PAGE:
iPhone Life magazine

Review: Pacsafe metrosafe™ 150 GII


If you’re traveling and you know it clap your hands. If you’re traveling and you’re paranoid clap your hands. Well, you can clap your hands, or you can buy a Pacsafe metrosafe™ 150 GII.

The metrosafe™ 150 GII offers body-sling  styling. A body-sling bag positions over the back or front of the body from a single strap. I generally like these types of bags, and I really like want to like this offering from Pacsafe, except that despite the heavy investment in security features, the main strap is too short to be comfortable for me, but not everybody is over six feet and 300 lbs. If you’re more petite than this writer, then the metrosafe™ will probably work for you.

And if it fits well, then you will be mostly happy with all of the other details that make this bag one you should consider when traveling, or if you walk regularly through major metro areas (thus I’m guessing the origin of the bag’s name).

Let’s go through those security features.

First, the bag isn’t just made of nylon, it is made of web-reinforced nylon. As with many features of Pacsafe bags, the company trademarks them. In this case the feature is called eXomesh™ . So if you are worried about the very worrying trend of people slashing at bags and backpacks to spill their digital, financial and person guts for retrieval, then this is a bag to consider Pacsafe also reinforces the strap against slashers who target the entire bag rather than just its contents. They call this a carrysafe™ strap.

So the bag is physically safer than regular consumer products, but what about your information. Fear not. The metrosafe™ includes a special pocket that protects RFID tags, like those found on some credit cards and the latest passports, This RFIDSafe™ blocks radio reception, meaning that those walk-by thieves seeking to steal your identity won’t find anything to steal from you.

Finally, Pacsafe includes smart zipper security™, locking down zippers so they can’t causally be opened by people walking by. I highly recommend that you make using this feature a habit, because I’ve left one too many bag compartments open. Thinking about clipping a zipper closed will doubly ensure the safety of your bag’s precious contents.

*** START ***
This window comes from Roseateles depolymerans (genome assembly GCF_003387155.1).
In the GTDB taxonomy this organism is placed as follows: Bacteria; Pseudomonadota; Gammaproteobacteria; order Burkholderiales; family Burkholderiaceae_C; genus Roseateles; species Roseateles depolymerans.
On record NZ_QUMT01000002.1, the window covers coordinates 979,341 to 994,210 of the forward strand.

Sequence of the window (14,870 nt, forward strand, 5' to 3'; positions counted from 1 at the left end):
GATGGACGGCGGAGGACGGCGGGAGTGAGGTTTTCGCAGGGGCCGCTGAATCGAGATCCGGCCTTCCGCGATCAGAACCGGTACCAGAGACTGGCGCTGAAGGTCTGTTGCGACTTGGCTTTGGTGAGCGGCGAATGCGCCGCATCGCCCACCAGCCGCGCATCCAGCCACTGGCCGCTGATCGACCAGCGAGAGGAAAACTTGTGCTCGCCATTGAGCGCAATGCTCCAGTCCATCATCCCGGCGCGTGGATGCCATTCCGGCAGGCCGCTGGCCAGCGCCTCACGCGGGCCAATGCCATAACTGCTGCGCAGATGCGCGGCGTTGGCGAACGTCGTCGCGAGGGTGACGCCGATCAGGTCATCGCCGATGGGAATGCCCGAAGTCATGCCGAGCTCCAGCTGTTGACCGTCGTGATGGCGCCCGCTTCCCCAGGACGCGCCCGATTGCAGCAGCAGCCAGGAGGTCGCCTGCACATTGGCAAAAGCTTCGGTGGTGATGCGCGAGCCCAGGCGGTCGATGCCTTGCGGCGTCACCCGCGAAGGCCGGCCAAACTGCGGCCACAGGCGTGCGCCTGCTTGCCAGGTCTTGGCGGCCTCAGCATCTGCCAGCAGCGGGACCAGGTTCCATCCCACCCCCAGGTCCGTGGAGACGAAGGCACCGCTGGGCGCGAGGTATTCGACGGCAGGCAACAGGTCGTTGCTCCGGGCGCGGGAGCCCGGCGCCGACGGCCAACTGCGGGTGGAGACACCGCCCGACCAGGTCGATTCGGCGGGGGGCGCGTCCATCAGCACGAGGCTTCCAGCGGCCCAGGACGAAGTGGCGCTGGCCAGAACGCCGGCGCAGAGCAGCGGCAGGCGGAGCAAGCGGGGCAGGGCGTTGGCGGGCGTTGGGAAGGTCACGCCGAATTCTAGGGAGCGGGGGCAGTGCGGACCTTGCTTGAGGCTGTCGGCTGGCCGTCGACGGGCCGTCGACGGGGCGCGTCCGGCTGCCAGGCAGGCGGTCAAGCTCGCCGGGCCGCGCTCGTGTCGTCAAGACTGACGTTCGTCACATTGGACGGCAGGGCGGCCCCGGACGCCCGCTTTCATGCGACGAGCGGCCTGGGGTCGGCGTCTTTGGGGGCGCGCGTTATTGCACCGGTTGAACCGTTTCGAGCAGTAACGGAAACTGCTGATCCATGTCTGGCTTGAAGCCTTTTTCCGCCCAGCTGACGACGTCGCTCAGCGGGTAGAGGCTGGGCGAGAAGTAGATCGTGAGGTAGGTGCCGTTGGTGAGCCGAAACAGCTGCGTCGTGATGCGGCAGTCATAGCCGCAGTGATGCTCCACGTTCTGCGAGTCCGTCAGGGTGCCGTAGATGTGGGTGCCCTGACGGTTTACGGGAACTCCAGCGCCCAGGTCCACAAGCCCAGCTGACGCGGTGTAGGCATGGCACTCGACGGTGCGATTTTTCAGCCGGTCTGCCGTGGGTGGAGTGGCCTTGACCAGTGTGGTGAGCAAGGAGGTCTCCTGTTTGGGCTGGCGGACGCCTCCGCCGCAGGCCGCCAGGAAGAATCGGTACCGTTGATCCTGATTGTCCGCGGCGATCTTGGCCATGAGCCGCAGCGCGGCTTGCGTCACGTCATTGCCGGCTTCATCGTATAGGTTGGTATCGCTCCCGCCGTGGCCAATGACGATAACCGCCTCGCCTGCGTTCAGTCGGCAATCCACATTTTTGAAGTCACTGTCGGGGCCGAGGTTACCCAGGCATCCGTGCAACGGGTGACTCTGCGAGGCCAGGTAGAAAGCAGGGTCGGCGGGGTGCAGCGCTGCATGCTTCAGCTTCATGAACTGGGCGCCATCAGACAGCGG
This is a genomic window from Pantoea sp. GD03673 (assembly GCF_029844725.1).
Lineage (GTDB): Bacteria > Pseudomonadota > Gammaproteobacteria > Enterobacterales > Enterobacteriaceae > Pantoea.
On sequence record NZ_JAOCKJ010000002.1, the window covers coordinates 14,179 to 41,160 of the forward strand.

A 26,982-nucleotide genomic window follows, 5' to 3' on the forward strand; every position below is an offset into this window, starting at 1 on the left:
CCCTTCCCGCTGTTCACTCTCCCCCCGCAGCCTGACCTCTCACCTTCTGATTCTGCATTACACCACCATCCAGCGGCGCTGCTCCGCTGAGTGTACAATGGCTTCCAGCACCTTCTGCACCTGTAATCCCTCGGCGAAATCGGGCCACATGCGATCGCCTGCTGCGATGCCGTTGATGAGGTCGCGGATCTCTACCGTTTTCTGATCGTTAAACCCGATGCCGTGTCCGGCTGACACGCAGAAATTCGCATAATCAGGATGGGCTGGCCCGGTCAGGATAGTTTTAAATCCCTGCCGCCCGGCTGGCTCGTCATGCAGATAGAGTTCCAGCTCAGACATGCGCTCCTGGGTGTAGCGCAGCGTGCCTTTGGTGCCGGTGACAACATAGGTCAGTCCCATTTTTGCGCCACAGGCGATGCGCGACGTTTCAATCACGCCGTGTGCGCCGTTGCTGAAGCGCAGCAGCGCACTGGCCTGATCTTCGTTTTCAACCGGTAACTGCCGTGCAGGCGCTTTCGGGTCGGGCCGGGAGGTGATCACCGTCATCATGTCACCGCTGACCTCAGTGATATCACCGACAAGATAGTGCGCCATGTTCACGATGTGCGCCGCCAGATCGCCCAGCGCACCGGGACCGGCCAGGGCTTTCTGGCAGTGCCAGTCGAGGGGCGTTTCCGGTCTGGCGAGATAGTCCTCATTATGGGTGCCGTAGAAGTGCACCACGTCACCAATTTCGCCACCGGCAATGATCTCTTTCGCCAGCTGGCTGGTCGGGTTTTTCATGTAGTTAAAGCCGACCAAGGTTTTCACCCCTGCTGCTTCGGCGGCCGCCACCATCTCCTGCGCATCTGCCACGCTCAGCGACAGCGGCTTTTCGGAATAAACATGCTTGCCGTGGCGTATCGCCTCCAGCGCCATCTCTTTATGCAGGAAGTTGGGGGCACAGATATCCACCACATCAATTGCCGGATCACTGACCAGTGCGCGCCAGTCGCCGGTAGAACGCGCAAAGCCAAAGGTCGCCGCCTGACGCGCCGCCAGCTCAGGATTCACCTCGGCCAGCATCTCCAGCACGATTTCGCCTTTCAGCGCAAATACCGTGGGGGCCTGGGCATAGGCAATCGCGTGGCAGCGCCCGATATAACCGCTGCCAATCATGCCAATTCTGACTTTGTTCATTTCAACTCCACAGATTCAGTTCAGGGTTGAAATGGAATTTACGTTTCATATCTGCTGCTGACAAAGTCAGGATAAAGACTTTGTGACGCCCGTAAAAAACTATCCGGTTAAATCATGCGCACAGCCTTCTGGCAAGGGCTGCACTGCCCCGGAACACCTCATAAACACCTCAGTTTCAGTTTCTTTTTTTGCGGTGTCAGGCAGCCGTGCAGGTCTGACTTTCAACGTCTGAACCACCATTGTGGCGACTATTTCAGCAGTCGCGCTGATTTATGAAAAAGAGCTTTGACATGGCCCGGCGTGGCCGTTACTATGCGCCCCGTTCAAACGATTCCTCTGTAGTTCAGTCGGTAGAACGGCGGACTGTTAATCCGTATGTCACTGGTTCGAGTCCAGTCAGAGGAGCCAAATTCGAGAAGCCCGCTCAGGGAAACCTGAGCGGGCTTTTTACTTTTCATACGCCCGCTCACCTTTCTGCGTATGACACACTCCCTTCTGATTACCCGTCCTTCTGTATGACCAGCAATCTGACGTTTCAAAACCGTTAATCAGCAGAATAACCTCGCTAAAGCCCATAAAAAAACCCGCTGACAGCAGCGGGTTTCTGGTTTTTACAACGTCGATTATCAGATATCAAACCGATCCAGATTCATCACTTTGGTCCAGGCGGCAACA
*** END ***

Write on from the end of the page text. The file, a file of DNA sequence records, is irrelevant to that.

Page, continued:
Like any technology-enabled thing, the special features don’t matter if the thing isn’t a good thing to start with. In this case, Pacsafe made the metrosafe™ 150 GII a good bag for carrying your stuff. It ofers good, if not overly roomy, protection for your iPad (thin cases are fine, but if you use a thicker case, it won’t fit into the designated, fleece-lined tablet pouch). The bag also includes wallet and key clips. 

I have to question the removable phone case on a bag with this much security. Although it is important to balance accessibility with security, having a phone case on this bag, secured only by velcro to the strap, and the phone itself by a velcro flap (especially precarious closure on the longer iPhone 5) doesn’t exude security I would feel better about my phone’s safety if this accessory took advantage of Pacsafe innovations like eXomesh™ and smart zipper security™ to ensure the phone (nor its case) gets lifted without me knowing.

Despite its issues, and its somewhat snug fit for people like me, NFL linemen and NBA centers, I will probably use the Pacsafe metrosafe™ 150 GII when walking through areas where my security, and the security of my stuff may be threatened.




metrosafe™ 150 GII

Comes in black, cool steel, jungle green or midnight blue.



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Daniel Rasmus's picture

Daniel W. Rasmus, the author of Listening to the Future and Management by Design, is a strategist, industry analyst, and business correspondent for iPhone Life magazine. Prior to starting his own consulting practice, Rasmus was the Director of Business Insights at Microsoft Corporation, where he helped the company envision how people will work in the future.

Before joining Microsoft, Rasmus was Research Vice President at the Giga Information Group and Forrester Research Inc. Rasmus also is an internationally recognized speaker. He blogs regularly for Fast Company and on his own blog, Your Future in Context. His education-related work can be found at Learning Reimagined.